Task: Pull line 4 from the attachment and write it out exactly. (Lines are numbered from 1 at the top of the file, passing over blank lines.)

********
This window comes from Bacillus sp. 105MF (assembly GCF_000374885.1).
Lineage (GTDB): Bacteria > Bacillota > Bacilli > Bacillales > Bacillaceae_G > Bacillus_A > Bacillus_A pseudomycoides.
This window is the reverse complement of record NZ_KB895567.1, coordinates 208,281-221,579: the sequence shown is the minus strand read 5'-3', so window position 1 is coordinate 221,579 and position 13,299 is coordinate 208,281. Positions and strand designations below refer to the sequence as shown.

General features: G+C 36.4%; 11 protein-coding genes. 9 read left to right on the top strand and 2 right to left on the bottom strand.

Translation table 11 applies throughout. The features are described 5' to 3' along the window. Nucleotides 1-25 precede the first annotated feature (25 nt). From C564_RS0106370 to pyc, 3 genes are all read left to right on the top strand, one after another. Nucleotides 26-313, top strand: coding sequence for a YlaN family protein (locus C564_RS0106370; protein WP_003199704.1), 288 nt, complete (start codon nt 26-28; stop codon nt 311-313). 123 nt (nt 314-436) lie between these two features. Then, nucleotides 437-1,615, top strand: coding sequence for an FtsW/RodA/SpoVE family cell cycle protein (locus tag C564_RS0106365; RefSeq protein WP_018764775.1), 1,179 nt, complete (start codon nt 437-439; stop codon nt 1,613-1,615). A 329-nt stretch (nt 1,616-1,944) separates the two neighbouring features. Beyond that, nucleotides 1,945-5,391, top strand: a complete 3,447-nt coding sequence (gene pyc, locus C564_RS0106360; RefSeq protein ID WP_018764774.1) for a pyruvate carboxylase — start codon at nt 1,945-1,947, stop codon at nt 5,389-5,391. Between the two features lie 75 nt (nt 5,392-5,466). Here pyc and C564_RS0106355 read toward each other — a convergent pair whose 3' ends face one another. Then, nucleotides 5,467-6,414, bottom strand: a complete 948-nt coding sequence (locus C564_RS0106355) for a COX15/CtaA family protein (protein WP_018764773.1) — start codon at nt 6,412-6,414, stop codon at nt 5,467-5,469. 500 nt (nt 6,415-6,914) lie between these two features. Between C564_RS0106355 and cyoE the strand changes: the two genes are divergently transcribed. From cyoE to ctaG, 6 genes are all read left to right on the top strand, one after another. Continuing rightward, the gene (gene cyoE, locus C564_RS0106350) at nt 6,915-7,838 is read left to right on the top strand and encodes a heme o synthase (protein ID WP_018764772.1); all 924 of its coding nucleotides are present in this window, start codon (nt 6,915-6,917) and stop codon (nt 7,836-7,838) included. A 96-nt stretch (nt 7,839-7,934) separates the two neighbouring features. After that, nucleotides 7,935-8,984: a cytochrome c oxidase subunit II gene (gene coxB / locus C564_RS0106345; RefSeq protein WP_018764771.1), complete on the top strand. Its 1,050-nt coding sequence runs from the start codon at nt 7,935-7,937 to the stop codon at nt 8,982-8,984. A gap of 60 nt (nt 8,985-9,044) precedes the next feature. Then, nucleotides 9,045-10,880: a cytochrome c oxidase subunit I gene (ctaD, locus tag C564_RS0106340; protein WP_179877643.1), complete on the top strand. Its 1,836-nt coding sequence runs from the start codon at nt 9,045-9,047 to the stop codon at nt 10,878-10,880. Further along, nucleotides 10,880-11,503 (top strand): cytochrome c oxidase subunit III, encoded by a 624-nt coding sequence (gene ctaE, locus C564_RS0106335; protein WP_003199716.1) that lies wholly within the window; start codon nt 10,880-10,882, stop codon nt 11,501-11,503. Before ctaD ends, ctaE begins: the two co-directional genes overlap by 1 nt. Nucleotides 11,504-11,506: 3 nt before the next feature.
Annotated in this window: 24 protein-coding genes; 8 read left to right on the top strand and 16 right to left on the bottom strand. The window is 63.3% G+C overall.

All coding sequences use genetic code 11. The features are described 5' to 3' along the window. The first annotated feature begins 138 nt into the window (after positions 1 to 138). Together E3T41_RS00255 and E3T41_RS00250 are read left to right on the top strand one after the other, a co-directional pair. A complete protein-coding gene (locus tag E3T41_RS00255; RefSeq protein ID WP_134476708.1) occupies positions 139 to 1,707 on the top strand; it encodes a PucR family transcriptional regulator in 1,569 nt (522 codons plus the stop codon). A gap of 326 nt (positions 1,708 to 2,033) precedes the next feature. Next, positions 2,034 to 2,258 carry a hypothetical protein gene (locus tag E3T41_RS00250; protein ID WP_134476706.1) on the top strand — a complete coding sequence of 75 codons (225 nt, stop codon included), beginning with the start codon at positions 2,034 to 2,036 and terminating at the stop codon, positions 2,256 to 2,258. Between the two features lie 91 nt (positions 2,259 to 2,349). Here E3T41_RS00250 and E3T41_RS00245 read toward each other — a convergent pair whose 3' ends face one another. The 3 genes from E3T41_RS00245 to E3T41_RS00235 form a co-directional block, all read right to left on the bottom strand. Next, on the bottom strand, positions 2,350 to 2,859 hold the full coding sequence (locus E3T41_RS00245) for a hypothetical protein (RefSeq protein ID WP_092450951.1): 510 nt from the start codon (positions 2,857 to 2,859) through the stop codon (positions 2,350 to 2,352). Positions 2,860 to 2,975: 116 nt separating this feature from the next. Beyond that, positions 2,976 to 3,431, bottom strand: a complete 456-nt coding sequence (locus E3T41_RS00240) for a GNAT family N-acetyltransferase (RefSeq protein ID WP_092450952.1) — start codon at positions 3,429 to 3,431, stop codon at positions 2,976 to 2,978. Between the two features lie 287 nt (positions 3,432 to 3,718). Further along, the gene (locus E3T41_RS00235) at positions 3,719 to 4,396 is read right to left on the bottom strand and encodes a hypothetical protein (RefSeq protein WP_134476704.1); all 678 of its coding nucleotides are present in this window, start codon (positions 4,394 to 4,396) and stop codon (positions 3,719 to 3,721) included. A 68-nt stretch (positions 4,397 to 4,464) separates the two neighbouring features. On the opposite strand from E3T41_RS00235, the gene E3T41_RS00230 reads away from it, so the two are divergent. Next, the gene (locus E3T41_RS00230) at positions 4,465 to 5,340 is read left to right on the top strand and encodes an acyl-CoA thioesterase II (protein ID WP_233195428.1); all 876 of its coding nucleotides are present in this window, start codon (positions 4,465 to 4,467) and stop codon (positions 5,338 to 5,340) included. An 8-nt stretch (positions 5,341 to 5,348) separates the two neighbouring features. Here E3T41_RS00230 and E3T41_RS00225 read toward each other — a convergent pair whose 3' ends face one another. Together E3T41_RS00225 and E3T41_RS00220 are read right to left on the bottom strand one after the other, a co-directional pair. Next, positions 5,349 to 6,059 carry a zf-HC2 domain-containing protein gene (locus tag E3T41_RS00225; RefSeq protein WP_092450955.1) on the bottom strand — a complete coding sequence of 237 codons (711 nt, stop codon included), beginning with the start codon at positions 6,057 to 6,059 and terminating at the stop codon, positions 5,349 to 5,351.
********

General features: G+C 36.4%; 11 protein-coding genes. 9 read left to right on the top strand and 2 right to left on the bottom strand.